People, Countries, and the Rainbow Serpent: Systems of Classification Among the Lardil of Mornington Island
The Lardil, an Australian Aboriginal tribe, have a rich and complex cognitive culture and are native speakers of three different languages, each used for different ocassions. McKnight examines their systems of classifying the world, and creates the first inventory of the cognitive aspects of their social structures (including kinship, myth, and ritual) of an Aboriginal tribe.
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Coming into Being and Going out of Being
People as Kin and Affines
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Aborigines barramundi benyin bird Birii boomerang Burketown bush camp claim classification conception sign Creek cross-cousins dance dancers daughter Demiin Demiin term Denham Island Diwaliwal Dreamtime dugong Dugong River dulmada eaten elder fieldwork fish flying fox Forsyth Island goanna hunting identified initiation Jacko Jirnjirn Kaiadilt kinship known kurrijjuu kurrikurrijbi labelled land lexemes lightning luruku Maarnbil mainland mangrove markirii markirii werne Marlda Kangka marriage married Memmott mirndiyan mission moiety Mornington Island mother's brother mother's father myth names never ngajburr ngama nicknames normally occurred pandanus particularly patrilineal rain Rainbow Serpent recorded reef reference regarded relationship rituals rock cod Roughsey sea turtle semi-moiety sexual shark Sharp shellfish sign language sister snake spear species stingray story place subincision subsection system swamp turtle Sydney Island taboo taxa taxonomy thii thungal thuu Thuwathu totemic tree tribes wallaby warama water lily wave Wik-mungkan woman women wujburr Yangkaal yarburr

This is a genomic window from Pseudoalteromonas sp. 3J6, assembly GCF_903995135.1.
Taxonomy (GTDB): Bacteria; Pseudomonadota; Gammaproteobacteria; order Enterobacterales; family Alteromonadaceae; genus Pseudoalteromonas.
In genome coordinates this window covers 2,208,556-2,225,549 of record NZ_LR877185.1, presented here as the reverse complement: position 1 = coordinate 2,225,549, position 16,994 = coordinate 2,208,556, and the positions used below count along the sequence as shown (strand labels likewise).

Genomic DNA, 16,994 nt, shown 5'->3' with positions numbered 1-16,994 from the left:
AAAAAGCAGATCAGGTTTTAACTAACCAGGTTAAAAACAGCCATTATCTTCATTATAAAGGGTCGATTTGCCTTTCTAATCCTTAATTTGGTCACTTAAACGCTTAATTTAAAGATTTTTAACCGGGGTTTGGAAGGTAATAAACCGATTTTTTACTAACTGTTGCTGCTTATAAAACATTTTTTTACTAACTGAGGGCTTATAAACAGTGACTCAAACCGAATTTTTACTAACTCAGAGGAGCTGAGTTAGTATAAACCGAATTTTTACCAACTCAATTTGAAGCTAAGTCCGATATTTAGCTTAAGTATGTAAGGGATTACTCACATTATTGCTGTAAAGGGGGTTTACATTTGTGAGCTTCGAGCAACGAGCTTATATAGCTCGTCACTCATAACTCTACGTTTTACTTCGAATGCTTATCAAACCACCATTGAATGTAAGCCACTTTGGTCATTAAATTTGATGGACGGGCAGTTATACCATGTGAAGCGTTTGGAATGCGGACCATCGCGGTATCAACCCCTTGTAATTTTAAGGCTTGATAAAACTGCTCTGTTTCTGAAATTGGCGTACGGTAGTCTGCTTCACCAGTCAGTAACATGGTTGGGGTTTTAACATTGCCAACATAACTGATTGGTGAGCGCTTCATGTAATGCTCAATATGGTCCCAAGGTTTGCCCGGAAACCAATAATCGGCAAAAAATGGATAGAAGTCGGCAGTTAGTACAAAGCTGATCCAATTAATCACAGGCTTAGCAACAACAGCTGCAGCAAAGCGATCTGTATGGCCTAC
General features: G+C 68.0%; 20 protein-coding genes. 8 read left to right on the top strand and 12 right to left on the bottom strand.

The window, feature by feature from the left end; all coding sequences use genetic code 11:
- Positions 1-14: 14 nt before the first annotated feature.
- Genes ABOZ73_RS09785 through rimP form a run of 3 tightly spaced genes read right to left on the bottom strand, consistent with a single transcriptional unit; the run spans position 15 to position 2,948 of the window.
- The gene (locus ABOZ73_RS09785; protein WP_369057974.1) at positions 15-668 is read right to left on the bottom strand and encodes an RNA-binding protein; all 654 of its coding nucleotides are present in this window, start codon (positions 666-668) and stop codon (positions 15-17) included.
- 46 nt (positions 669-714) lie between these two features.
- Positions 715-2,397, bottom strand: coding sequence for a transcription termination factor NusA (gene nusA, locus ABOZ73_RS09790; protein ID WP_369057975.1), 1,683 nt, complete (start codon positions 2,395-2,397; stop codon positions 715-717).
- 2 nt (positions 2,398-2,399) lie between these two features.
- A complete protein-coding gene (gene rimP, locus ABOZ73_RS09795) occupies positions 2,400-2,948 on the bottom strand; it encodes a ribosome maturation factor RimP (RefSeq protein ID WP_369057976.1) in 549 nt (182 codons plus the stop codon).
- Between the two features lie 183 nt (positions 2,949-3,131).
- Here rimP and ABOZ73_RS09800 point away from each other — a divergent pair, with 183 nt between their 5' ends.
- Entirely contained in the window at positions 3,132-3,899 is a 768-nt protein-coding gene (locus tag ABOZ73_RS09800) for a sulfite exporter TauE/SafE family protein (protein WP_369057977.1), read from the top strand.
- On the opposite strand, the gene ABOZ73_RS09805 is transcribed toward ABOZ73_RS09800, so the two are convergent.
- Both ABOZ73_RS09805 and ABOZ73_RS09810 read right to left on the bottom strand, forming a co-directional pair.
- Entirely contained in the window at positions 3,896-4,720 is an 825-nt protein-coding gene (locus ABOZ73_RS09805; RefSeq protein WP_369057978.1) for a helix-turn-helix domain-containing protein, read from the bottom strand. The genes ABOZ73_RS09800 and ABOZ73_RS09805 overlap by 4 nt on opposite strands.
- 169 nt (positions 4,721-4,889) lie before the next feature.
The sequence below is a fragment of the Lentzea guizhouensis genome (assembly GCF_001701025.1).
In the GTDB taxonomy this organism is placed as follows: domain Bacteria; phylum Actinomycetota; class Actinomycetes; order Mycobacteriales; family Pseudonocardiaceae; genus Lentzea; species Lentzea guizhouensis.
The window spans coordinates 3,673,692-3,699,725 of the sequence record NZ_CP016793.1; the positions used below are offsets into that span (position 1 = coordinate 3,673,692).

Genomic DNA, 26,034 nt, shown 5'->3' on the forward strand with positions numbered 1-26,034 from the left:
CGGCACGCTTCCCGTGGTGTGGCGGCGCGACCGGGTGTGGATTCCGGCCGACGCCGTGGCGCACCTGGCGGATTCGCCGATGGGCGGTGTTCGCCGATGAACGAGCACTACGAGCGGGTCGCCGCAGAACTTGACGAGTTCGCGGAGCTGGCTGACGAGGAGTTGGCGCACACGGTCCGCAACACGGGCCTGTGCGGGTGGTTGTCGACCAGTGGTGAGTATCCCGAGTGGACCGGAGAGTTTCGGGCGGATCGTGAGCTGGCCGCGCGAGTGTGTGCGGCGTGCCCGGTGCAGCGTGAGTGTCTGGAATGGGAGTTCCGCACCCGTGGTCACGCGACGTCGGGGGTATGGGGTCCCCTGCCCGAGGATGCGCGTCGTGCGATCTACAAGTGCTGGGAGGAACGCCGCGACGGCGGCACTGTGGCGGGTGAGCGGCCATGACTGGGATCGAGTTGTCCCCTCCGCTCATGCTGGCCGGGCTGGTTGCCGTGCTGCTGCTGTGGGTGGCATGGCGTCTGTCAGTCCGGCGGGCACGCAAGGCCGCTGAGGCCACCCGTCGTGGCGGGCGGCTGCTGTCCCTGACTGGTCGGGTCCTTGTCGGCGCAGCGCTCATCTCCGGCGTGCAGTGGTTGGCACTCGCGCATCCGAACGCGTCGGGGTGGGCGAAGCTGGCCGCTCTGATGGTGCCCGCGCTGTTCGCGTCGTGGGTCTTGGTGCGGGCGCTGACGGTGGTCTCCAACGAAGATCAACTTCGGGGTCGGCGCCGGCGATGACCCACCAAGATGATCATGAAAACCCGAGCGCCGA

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Going the Whiteman's Way: Kinship and Marriage Among Australian Aborigines
No preview available - 2004